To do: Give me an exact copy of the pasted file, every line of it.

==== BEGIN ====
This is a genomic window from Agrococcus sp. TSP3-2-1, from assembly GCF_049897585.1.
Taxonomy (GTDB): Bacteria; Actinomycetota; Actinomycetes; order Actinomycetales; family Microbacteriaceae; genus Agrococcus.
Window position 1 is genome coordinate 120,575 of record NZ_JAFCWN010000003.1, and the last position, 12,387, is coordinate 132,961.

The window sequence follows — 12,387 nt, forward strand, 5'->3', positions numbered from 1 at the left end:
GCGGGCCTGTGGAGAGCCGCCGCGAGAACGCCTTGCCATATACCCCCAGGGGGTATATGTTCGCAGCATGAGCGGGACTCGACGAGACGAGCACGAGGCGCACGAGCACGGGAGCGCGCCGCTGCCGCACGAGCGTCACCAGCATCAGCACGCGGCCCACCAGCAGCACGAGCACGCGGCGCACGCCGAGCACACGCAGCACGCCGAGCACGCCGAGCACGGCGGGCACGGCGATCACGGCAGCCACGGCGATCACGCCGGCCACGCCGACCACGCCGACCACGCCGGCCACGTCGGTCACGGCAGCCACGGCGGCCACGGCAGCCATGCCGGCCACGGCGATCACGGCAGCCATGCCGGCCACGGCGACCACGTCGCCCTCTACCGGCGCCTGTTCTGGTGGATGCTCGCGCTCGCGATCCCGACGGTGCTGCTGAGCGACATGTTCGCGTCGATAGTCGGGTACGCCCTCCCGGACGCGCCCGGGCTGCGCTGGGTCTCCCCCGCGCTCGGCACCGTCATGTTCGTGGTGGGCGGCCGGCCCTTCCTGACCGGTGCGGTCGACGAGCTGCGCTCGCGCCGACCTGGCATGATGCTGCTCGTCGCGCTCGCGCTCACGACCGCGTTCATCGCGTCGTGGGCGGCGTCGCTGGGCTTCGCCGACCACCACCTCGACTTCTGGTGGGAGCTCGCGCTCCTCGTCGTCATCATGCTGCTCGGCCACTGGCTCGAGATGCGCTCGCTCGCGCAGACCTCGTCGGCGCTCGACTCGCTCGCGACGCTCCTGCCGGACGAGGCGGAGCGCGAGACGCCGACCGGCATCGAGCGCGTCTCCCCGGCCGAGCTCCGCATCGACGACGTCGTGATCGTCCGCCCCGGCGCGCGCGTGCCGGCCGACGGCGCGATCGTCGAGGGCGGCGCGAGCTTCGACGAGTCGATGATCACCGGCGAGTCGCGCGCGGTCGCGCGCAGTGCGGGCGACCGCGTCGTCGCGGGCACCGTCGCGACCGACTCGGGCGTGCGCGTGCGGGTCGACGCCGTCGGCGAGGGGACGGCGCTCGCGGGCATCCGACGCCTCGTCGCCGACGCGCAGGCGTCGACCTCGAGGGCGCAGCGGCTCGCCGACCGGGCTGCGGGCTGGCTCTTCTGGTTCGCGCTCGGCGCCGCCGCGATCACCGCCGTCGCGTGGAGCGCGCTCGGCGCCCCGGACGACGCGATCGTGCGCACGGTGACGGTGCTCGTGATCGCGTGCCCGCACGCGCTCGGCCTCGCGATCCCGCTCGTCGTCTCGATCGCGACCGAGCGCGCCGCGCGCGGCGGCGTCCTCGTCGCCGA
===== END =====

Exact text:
This is a genomic window from Agrococcus sp. TSP3-2-1, from assembly GCF_049897585.1.
Taxonomy (GTDB): Bacteria; Actinomycetota; Actinomycetes; order Actinomycetales; family Microbacteriaceae; genus Agrococcus.
Window position 1 is genome coordinate 120,575 of record NZ_JAFCWN010000003.1, and the last position, 12,387, is coordinate 132,961.

The window sequence follows — 12,387 nt, forward strand, 5'->3', positions numbered from 1 at the left end:
GCGGGCCTGTGGAGAGCCGCCGCGAGAACGCCTTGCCATATACCCCCAGGGGGTATATGTTCGCAGCATGAGCGGGACTCGACGAGACGAGCACGAGGCGCACGAGCACGGGAGCGCGCCGCTGCCGCACGAGCGTCACCAGCATCAGCACGCGGCCCACCAGCAGCACGAGCACGCGGCGCACGCCGAGCACACGCAGCACGCCGAGCACGCCGAGCACGGCGGGCACGGCGATCACGGCAGCCACGGCGATCACGCCGGCCACGCCGACCACGCCGACCACGCCGGCCACGTCGGTCACGGCAGCCACGGCGGCCACGGCAGCCATGCCGGCCACGGCGATCACGGCAGCCATGCCGGCCACGGCGACCACGTCGCCCTCTACCGGCGCCTGTTCTGGTGGATGCTCGCGCTCGCGATCCCGACGGTGCTGCTGAGCGACATGTTCGCGTCGATAGTCGGGTACGCCCTCCCGGACGCGCCCGGGCTGCGCTGGGTCTCCCCCGCGCTCGGCACCGTCATGTTCGTGGTGGGCGGCCGGCCCTTCCTGACCGGTGCGGTCGACGAGCTGCGCTCGCGCCGACCTGGCATGATGCTGCTCGTCGCGCTCGCGCTCACGACCGCGTTCATCGCGTCGTGGGCGGCGTCGCTGGGCTTCGCCGACCACCACCTCGACTTCTGGTGGGAGCTCGCGCTCCTCGTCGTCATCATGCTGCTCGGCCACTGGCTCGAGATGCGCTCGCTCGCGCAGACCTCGTCGGCGCTCGACTCGCTCGCGACGCTCCTGCCGGACGAGGCGGAGCGCGAGACGCCGACCGGCATCGAGCGCGTCTCCCCGGCCGAGCTCCGCATCGACGACGTCGTGATCGTCCGCCCCGGCGCGCGCGTGCCGGCCGACGGCGCGATCGTCGAGGGCGGCGCGAGCTTCGACGAGTCGATGATCACCGGCGAGTCGCGCGCGGTCGCGCGCAGTGCGGGCGACCGCGTCGTCGCGGGCACCGTCGCGACCGACTCGGGCGTGCGCGTGCGGGTCGACGCCGTCGGCGAGGGGACGGCGCTCGCGGGCATCCGACGCCTCGTCGCCGACGCGCAGGCGTCGACCTCGAGGGCGCAGCGGCTCGCCGACCGGGCTGCGGGCTGGCTCTTCTGGTTCGCGCTCGGCGCCGCCGCGATCACCGCCGTCGCGTGGAGCGCGCTCGGCGCCCCGGACGACGCGATCGTGCGCACGGTGACGGTGCTCGTGATCGCGTGCCCGCACGCGCTCGGCCTCGCGATCCCGCTCGTCGTCTCGATCGCGACCGAGCGCGCCGCGCGCGGCGGCGTCCTCGTCGCCGA